Gus Viseur

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Gus Viseur
Born
Gustave Joseph Viseur

(1915-05-17)17 May 1915
Lessines, Belgium
Died25 August 1974(1974-08-25) (aged 59)
Le Havre, France
OccupationAccordionist

Gustave Joseph Viseur (17 May 1915 – 25 August 1974)[note 1] was a Belgian/French accordionist.

Early life[edit]

Viseur was born in Lessines, Belgium, on 17 May 1915.[1] His father was a bargeman, so the family moved around a lot until 1920, when they settled in Paris.[2] Viseur was given basic instruction in how to play the accordion by his father from the age of eight, and then had lessons from a music professor.[2] Father and son played together in an amateur band from 1929.[2] After his father died,[2] Viseur "began performing on the streets of Paris in fairs and markets".[3]

Later life and career[edit]

In the early 1930s, Viseur played second accordion under bandleader Médard Ferrero.[2] In 1933, he met René "Charley" Bazin, and the two accordionists started improvising, inspired by hearing jazz.[2] This led to Viseur forming his own band in 1935.[2] It played in a variety of styles and recorded four tunes that year.[2] "Viseur had the reeds in his Fratelli Crosio accordion filed down and retuned", which replaced the traditional vibrato of a musette accordion with a more modern sound.[4]

Viseur "was a member of the orchestra led by the pianist Boris Sarbek, then worked in France and Belgium with Philippe Brun, Joseph Reinhardt, and his own quintet".[1] Together with guitarist Baro Ferret, Viseur added elements of swing to traditional musettes that they played from 1938 and into World War II.[5] He had more public attention after recording "L'Accordéoniste" with singer Édith Piaf in 1940.[6]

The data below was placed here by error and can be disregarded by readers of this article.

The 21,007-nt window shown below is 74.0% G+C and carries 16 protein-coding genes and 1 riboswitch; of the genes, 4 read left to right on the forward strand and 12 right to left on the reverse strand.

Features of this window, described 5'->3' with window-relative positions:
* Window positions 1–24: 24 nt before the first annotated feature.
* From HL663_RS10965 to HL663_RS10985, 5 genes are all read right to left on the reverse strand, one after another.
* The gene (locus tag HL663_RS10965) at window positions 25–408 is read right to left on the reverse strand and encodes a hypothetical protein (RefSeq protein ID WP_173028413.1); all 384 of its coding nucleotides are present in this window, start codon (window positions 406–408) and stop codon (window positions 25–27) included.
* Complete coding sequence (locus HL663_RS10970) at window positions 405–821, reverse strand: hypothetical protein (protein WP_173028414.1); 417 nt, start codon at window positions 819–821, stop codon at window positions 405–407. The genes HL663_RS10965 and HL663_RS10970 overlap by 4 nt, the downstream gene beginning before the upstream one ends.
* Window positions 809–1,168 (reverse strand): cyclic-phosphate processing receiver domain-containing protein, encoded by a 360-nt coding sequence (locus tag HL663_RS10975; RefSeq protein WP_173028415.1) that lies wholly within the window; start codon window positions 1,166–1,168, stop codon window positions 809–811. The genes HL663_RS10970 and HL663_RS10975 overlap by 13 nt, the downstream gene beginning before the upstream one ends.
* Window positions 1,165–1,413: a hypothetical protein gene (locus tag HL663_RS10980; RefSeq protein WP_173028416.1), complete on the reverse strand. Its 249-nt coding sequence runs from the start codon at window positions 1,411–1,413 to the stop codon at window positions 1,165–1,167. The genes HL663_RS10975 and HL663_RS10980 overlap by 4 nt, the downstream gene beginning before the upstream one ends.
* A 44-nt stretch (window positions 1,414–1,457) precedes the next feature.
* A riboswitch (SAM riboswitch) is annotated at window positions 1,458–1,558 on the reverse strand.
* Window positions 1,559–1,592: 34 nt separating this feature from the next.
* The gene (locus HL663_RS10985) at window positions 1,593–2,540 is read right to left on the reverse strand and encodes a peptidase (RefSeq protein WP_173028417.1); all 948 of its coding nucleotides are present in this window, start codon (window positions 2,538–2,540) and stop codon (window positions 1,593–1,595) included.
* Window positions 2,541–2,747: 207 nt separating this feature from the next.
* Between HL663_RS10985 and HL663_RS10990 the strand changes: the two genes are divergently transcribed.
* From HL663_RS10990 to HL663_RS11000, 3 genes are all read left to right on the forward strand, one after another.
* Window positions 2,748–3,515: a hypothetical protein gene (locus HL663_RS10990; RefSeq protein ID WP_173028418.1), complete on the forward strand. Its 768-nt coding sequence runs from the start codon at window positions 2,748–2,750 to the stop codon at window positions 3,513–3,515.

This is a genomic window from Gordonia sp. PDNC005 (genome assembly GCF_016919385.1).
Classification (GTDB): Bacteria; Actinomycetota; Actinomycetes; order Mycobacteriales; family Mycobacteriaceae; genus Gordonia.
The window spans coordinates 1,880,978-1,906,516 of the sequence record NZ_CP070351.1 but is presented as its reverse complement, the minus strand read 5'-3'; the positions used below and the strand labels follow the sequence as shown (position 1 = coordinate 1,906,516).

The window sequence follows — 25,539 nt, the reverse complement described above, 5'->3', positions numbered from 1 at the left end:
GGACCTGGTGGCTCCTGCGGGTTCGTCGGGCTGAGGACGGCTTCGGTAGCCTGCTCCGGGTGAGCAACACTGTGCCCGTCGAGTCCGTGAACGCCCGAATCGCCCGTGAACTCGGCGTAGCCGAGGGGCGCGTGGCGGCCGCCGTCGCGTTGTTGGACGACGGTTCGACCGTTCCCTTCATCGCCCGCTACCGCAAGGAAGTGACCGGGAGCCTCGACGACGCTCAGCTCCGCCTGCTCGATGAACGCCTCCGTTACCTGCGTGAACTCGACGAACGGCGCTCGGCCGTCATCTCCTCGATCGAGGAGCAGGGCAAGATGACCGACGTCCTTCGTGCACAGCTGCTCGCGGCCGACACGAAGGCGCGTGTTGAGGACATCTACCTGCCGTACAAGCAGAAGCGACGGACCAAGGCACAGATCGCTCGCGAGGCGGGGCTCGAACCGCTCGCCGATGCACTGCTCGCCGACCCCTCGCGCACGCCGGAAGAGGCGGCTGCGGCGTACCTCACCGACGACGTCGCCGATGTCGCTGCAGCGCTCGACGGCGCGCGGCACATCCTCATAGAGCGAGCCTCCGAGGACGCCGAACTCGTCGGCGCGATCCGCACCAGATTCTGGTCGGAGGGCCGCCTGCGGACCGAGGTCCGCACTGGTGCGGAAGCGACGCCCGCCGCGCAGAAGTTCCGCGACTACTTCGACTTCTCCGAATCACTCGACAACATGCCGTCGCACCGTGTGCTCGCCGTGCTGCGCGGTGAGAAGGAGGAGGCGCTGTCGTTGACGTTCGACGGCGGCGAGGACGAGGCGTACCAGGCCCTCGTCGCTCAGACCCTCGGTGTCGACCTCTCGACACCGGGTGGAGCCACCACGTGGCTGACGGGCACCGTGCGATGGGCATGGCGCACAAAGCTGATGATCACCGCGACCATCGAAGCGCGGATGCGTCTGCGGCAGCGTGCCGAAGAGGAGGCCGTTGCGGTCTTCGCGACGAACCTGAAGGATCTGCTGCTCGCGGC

He toured the United States in 1963, then stopped playing and opened a record shop in Le Havre.[1] He started performing again around 1970,[1] and recorded the album Swing Accordéon the following year.[7] Viseur died in Le Havre on 25 August 1974.[1]

Representative recordings[edit]

  • "Flambée montalbanaise"
  • "Joseph, Joseph"
  • "Automne"
  • "Confessin'"
  • "Douce joie"
  • "Josette"
  • "L'imprévu" (with Joseph Colombo)
  • "Nuit de Paris" (with Tony Muréna)
  • "Soir de dispute"
  • "Souvenir de Bruxelles"
  • "Swing accordéon"
  • "Swing-valse" (with Pierre "Baro" Ferret)
  • "La valse des niglos"
  • "Le Bal du p'tit jardin"
  • "Jeannette"
  • "46ème avenue"
  • "5 Juin"
  • "El Victor"
  • "Lorsque Django jouait"
  • "De Clichy à Broadway"

See also[edit]

Notes[edit]

  1. ^ These details are from Grove.[1] Dregni gives his name as "Joseph Gustave Viseur" and his date of birth as 15 May 1915.[2]

References[edit]

  1. ^ a b c d e f Pernet, Robert (2003). "Viseur, Gus(tave Joseph)". Grove Music Online. Oxford Music Online. Oxford University Press. doi:10.1093/gmo/9781561592630.article.J468300. {{cite journal}}: Cite journal requires |journal= (help)
  2. ^ a b c d e f g h i Dregni 2008, p. 155.
  3. ^ Johnson, Zac. "Gus Viseur". AllMusic. Retrieved 8 March 2020.
  4. ^ Dregni 2008, pp. 155–156.
  5. ^ Dregni 2008, pp. 99–100, 156.
  6. ^ Dregni 2008, p. 157.
  7. ^ Dregni 2008, p. 161.

Bibliography

  • Dregni, Michael (2008). Gypsy Jazz: In Search of Django Reinhardt and the Soul of Gypsy Swing. Oxford University Press. ISBN 978-0-19-531192-1.